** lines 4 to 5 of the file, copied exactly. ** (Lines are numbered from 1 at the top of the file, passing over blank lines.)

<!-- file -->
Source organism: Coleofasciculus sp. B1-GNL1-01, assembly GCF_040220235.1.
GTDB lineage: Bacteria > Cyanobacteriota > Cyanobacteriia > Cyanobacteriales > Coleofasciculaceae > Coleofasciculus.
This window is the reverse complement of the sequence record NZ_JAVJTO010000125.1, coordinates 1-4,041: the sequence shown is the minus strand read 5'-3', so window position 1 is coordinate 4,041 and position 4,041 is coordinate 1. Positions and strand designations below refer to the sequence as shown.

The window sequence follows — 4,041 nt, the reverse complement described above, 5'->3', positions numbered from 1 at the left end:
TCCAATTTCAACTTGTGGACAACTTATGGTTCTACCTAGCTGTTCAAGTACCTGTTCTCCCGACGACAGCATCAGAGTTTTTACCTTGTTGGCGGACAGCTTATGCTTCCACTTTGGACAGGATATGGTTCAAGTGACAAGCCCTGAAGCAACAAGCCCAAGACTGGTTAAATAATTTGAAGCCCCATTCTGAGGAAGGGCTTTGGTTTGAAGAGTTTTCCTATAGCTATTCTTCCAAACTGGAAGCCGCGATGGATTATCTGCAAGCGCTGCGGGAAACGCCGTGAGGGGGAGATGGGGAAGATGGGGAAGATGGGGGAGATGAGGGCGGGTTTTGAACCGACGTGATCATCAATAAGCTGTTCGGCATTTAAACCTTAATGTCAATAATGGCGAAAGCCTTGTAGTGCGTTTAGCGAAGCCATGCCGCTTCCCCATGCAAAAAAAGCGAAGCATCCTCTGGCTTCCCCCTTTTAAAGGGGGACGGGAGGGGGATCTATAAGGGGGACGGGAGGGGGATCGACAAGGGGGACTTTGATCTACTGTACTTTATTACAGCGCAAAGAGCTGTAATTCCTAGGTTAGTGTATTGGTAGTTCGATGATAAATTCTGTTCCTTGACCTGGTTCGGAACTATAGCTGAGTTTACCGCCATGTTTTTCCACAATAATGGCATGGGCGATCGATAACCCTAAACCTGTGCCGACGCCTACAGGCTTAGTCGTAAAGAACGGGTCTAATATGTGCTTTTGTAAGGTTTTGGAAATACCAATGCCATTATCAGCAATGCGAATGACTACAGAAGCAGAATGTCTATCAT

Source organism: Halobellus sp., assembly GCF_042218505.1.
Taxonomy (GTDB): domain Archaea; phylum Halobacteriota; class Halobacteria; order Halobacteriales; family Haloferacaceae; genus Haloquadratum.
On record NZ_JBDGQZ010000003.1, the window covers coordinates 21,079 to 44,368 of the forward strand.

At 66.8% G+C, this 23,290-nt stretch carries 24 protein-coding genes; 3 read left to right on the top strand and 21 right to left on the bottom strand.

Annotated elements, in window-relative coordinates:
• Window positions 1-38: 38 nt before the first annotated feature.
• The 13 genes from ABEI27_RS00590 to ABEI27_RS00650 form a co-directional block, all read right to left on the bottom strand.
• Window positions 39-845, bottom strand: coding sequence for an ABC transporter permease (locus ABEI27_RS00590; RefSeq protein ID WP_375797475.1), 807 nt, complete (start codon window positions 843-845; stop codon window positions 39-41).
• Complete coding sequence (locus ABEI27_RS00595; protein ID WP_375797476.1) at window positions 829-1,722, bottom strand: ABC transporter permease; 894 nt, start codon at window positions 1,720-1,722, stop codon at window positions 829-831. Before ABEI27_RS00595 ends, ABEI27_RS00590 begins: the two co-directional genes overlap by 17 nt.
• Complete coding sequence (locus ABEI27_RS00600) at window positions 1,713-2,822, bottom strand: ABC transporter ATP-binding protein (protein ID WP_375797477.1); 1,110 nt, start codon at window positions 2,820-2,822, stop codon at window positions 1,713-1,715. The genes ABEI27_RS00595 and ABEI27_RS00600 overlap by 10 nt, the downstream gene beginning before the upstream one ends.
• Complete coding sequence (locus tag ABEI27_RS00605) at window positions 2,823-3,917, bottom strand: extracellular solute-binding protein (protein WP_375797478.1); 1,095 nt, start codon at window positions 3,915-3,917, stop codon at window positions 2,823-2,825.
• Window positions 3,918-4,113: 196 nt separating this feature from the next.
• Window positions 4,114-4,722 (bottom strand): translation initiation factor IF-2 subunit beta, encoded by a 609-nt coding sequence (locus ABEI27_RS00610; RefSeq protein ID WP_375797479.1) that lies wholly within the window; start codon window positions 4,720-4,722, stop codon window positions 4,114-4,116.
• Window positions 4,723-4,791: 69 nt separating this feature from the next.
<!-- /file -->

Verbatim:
The window sequence follows — 4,041 nt, the reverse complement described above, 5'->3', positions numbered from 1 at the left end:
TCCAATTTCAACTTGTGGACAACTTATGGTTCTACCTAGCTGTTCAAGTACCTGTTCTCCCGACGACAGCATCAGAGTTTTTACCTTGTTGGCGGACAGCTTATGCTTCCACTTTGGACAGGATATGGTTCAAGTGACAAGCCCTGAAGCAACAAGCCCAAGACTGGTTAAATAATTTGAAGCCCCATTCTGAGGAAGGGCTTTGGTTTGAAGAGTTTTCCTATAGCTATTCTTCCAAACTGGAAGCCGCGATGGATTATCTGCAAGCGCTGCGGGAAACGCCGTGAGGGGGAGATGGGGAAGATGGGGAAGATGGGGGAGATGAGGGCGGGTTTTGAACCGACGTGATCATCAATAAGCTGTTCGGCATTTAAACCTTAATGTCAATAATGGCGAAAGCCTTGTAGTGCGTTTAGCGAAGCCATGCCGCTTCCCCATGCAAAAAAAGCGAAGCATCCTCTGGCTTCCCCCTTTTAAAGGGGGACGGGAGGGGGATCTATAAGGGGGACGGGAGGGGGATCGACAAGGGGGACTTTGATCTACTGTACTTTATTACAGCGCAAAGAGCTGTAATTCCTAGGTTAGTGTATTGGTAGTTCGATGATAAATTCTGTTCCTTGACCTGGTTCGGAACTATAGCTGAGTTTACCGCCATGTTTTTCCACAATAATGGCATGGGCGATCGATAACCCTAAACCTGTGCCGACGCCTACAGGCTTAGTCGTAAAGAACGGGTCTAATATGTGCTTTTGTAAGGTTTTGGAAATACCAATGCCATTATCAGCAATGCGAATGACTACAGAAGCAGAATGTCTATCAT